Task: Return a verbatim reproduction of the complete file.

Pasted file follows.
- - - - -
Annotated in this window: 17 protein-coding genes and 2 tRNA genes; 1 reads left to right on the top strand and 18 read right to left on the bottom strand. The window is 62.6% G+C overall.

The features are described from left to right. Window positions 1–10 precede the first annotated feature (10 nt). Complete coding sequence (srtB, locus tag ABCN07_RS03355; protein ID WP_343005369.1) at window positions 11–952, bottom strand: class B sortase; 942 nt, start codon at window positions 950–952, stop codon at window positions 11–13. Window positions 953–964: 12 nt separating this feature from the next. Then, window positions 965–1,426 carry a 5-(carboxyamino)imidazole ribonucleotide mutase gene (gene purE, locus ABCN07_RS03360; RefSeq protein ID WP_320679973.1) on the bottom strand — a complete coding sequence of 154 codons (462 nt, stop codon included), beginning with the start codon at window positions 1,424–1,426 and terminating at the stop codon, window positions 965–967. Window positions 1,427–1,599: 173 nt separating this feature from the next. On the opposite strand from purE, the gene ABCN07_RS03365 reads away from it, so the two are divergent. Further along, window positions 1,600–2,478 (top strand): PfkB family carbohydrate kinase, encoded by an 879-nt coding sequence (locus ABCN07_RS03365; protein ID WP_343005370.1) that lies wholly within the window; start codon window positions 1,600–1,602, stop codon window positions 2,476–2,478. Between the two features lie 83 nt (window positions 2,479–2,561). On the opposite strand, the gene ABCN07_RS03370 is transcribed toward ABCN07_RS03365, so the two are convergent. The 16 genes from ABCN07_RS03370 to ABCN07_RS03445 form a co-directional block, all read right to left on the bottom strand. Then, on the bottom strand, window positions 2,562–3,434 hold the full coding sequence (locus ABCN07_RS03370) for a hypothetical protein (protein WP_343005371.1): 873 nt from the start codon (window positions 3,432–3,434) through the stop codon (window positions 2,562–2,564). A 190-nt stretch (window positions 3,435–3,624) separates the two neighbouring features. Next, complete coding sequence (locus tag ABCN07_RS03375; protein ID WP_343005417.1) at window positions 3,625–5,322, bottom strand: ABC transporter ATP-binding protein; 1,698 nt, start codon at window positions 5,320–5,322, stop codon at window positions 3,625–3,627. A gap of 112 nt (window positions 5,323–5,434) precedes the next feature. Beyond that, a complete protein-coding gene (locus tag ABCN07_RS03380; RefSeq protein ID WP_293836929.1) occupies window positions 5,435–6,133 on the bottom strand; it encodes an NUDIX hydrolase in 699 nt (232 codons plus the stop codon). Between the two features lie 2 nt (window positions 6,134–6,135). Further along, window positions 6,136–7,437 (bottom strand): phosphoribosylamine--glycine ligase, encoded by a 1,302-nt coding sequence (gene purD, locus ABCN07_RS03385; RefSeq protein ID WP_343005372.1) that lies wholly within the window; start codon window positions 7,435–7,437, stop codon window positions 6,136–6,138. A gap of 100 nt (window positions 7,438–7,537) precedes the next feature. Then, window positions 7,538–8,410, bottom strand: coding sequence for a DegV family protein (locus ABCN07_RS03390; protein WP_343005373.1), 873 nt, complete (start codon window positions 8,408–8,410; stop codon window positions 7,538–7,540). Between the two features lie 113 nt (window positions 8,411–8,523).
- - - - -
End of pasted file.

Annotated in this window: 17 protein-coding genes and 2 tRNA genes; 1 reads left to right on the top strand and 18 read right to left on the bottom strand. The window is 62.6% G+C overall.

The features are described from left to right. Window positions 1–10 precede the first annotated feature (10 nt). Complete coding sequence (srtB, locus tag ABCN07_RS03355; protein ID WP_343005369.1) at window positions 11–952, bottom strand: class B sortase; 942 nt, start codon at window positions 950–952, stop codon at window positions 11–13. Window positions 953–964: 12 nt separating this feature from the next. Then, window positions 965–1,426 carry a 5-(carboxyamino)imidazole ribonucleotide mutase gene (gene purE, locus ABCN07_RS03360; RefSeq protein ID WP_320679973.1) on the bottom strand — a complete coding sequence of 154 codons (462 nt, stop codon included), beginning with the start codon at window positions 1,424–1,426 and terminating at the stop codon, window positions 965–967. Window positions 1,427–1,599: 173 nt separating this feature from the next. On the opposite strand from purE, the gene ABCN07_RS03365 reads away from it, so the two are divergent. Further along, window positions 1,600–2,478 (top strand): PfkB family carbohydrate kinase, encoded by an 879-nt coding sequence (locus ABCN07_RS03365; protein ID WP_343005370.1) that lies wholly within the window; start codon window positions 1,600–1,602, stop codon window positions 2,476–2,478. Between the two features lie 83 nt (window positions 2,479–2,561). On the opposite strand, the gene ABCN07_RS03370 is transcribed toward ABCN07_RS03365, so the two are convergent. The 16 genes from ABCN07_RS03370 to ABCN07_RS03445 form a co-directional block, all read right to left on the bottom strand. Then, on the bottom strand, window positions 2,562–3,434 hold the full coding sequence (locus ABCN07_RS03370) for a hypothetical protein (protein WP_343005371.1): 873 nt from the start codon (window positions 3,432–3,434) through the stop codon (window positions 2,562–2,564). A 190-nt stretch (window positions 3,435–3,624) separates the two neighbouring features. Next, complete coding sequence (locus tag ABCN07_RS03375; protein ID WP_343005417.1) at window positions 3,625–5,322, bottom strand: ABC transporter ATP-binding protein; 1,698 nt, start codon at window positions 5,320–5,322, stop codon at window positions 3,625–3,627. A gap of 112 nt (window positions 5,323–5,434) precedes the next feature. Beyond that, a complete protein-coding gene (locus tag ABCN07_RS03380; RefSeq protein ID WP_293836929.1) occupies window positions 5,435–6,133 on the bottom strand; it encodes an NUDIX hydrolase in 699 nt (232 codons plus the stop codon). Between the two features lie 2 nt (window positions 6,134–6,135). Further along, window positions 6,136–7,437 (bottom strand): phosphoribosylamine--glycine ligase, encoded by a 1,302-nt coding sequence (gene purD, locus ABCN07_RS03385; RefSeq protein ID WP_343005372.1) that lies wholly within the window; start codon window positions 7,435–7,437, stop codon window positions 6,136–6,138. A gap of 100 nt (window positions 7,438–7,537) precedes the next feature. Then, window positions 7,538–8,410, bottom strand: coding sequence for a DegV family protein (locus ABCN07_RS03390; protein WP_343005373.1), 873 nt, complete (start codon window positions 8,408–8,410; stop codon window positions 7,538–7,540). Between the two features lie 113 nt (window positions 8,411–8,523).